Moshe: Our Teacher


Celebrating our connection with the Creator, and the man who made it possible.


By: Dovid Samuels

On Shavuos we received the Torah, and, with it, the eternal connection to Hashem through His wisdom and His commandments. But along with the 613 mitzvos and the endless obligation to immerse ourselves in Hashem’s Torah, we also received two crucial beliefs: one being that the prophecy of Moshe Rabeinu is true, and that he is the only one, both before and after, to have such a prophecy; and the second is the belief that the Torah, as we have it today, was given to Moshe Rabeinu. These beliefs are fundamental to Jewish life, and the Rambam lists them as two of the 13 Principals of Faith, vital for even the most basic Jewish system of beliefs. Clearly, to understand and to internalise these two fundamental beliefs, we need to examine the nature of Moshe Rabeinu’s prophecy, and how his compares to all the other prophets.

The Torah teaches us a very strange thing: no other prophet will exist amongst the Jews like Moshe. [1] Chazal explain this verse to mean that, among the Jews, there will be no one like Moshe. But the nations of the world did have someone like Moshe: Bilaam ben Be’or! Bilaam, as we know, was a non-Jewish prophet who, at the behest of Balak, repeatedly tried to curse and destroy the Jewish people. In the end, he failed. But how can we compare such a wicked man to our teacher, Moshe, and why did Bilaam have to have such an esteemed level of prophecy?
Rav Yehoshua Leib Diskin, ztz”l, explains by teaching us an important lesson in different types of prophecy. Chazal teach us[2] that no two prophets can teach the same thing in the same way. This is like two people hearing a lecture. They both hear the same words and understand everything fully, but neither will be able to say it over in exactly the same way as the other. Granted, they aren’t giving over their own information, but the lecture was processed, analysed, and reconstructed by their own minds, with their own feelings, experiences, and emotions. With all that, their reporting will never be the same.
This is the way prophecy was given to the rest of the nevi’im (prophets). Each one would receive a message, and he would receive the message with absolute clarity and understanding, but when he came to relate the message to others, it would be a product of his own mind and his own faculties. Moshe Rabeinu’s prophecy was altogether different. He received the message through what our Sages call an aspaklariah hame’irah, like a lens of clear glass. He was able to receive the message and relate it in exactly the same format. The message was imparted without being filtered by his mind or faculties like the other prophets. His was exact, from reception to transmission. It was the pure words of Hashem, exactly.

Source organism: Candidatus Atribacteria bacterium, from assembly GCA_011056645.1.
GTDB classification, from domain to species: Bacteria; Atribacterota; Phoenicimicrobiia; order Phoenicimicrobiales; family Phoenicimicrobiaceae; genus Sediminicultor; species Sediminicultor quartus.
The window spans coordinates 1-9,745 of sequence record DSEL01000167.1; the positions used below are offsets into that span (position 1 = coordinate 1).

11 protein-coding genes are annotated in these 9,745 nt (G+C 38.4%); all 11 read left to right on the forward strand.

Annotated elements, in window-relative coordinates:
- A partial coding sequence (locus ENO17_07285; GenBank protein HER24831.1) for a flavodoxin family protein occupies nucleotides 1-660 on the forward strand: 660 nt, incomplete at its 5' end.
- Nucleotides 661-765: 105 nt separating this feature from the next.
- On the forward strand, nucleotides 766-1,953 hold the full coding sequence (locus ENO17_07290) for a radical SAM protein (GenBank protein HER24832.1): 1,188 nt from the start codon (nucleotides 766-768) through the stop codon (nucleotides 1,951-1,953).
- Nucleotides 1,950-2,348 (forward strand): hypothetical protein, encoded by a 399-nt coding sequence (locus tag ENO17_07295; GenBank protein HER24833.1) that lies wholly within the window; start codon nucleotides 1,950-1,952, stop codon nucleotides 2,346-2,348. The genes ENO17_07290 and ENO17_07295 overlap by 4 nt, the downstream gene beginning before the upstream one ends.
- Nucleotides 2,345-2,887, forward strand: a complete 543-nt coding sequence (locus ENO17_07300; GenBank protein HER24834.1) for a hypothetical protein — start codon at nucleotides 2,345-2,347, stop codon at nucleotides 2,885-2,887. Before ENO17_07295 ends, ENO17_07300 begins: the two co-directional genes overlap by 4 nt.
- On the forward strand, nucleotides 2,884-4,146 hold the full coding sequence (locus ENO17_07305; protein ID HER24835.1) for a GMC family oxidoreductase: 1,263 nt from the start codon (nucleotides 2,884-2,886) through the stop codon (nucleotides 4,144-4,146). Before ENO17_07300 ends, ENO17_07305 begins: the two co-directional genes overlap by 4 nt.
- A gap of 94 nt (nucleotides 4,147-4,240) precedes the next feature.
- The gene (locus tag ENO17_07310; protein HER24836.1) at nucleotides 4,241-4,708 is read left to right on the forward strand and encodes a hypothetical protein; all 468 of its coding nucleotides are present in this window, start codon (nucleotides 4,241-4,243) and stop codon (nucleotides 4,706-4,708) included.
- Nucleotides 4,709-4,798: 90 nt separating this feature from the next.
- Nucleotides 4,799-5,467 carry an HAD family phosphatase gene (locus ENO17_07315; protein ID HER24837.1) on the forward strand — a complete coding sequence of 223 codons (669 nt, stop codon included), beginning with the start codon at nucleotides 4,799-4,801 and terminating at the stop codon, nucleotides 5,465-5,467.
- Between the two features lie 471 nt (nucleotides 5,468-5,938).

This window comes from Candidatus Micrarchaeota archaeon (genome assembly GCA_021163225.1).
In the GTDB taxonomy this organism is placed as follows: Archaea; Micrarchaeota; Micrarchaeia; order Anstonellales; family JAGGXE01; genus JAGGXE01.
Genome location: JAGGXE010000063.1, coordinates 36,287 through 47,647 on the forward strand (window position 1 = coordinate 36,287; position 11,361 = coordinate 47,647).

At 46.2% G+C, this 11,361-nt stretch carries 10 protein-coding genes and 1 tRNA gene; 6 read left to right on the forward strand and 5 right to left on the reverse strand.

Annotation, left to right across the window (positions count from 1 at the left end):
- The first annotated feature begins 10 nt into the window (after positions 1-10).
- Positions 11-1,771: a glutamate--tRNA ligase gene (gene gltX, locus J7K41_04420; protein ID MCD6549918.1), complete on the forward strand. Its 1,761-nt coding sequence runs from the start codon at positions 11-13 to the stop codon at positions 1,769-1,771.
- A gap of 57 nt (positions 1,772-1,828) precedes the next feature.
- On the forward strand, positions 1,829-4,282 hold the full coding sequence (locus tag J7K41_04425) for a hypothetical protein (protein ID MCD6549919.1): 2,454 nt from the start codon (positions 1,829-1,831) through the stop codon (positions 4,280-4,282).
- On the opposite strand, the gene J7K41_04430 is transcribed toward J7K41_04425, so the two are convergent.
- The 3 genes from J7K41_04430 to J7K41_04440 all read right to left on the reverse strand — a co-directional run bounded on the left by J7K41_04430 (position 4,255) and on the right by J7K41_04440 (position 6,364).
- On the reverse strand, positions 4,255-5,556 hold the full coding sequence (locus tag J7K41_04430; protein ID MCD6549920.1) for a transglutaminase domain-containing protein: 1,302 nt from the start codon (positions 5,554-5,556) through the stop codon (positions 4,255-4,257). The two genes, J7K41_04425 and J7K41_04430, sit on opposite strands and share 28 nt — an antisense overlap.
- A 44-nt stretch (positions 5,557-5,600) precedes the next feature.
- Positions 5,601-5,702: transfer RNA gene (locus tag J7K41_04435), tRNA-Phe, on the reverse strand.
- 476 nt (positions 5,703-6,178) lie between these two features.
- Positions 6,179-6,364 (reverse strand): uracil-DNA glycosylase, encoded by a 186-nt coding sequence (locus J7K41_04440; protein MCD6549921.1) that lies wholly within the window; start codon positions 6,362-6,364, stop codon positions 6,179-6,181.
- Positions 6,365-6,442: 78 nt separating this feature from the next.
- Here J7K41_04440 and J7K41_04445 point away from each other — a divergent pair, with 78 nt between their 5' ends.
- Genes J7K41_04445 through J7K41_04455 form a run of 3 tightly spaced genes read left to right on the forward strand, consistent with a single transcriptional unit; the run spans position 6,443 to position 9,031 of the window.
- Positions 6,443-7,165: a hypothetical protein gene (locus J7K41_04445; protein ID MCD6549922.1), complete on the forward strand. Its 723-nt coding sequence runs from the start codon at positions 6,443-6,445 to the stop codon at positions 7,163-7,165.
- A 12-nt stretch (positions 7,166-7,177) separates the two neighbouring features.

Rav Diskin explains that had Hashem given Bilaam a prophecy in the format of all other prophets, ie. relying on his personality to transmit the message, the prophecy would have been destroyed due to his wicked nature. His crooked character traits would have corrupted the message and would have interpreted the words of Hashem in a damaging way for the Jewish people. For this reason Hashem delivered him the prophecy in the most perfect and incorruptible format available, the aspaklariah hame’irah, just like Moshe. This is not to say, chas v’shalom, that Moshe and Bilaam were comparable. Rather, their strain of prophecy was of the same purity, impervious to corruption, or even subjective interpretation.

As an aside, this explains why we make the blessing for the haftora: “Who has chosen good prophets and was pleased with their words that were uttered with truth”. Hashem is excluding wicked prophets who distort and corrupt the word of G-d, and He favours the words of His good prophets said with truth, meaning their interpretations of the prophecy are true. This is said before reading from the Prophets, but not for Moshe Rabeinu’s prophecy, for when he spoke, the Divine Presence spoke from his throat[3].

With this difference between Moshe’s prophecy and that of all the other prophets, we need to ask: why did the Torah have to be given in such a fashion: clear and impervious to the physicality of the human messenger? The answer is simple. Our Torah is the word of G-d. If it had been delivered through the same channel as other prophecy, there would be several different versions of the message. All of them might be true, but there would be no one single version that would encapsulate and adequately report the message in the exact way it was given. If there were 100 prophets, there would be 100 narratives of the Torah, all different one from the other. This cannot be. Our Torah has to be the word of G-d, and it has to be exactly the way Hashem said it. For this, we needed a supreme level of prophecy, the aspaklaria hame’ira, the nevuah (prophecy) of Moshe Rabeinu. For this reason, we can believe with perfect belief that the Torah we have from Moshe Rabeinu is the pure word of Hashem.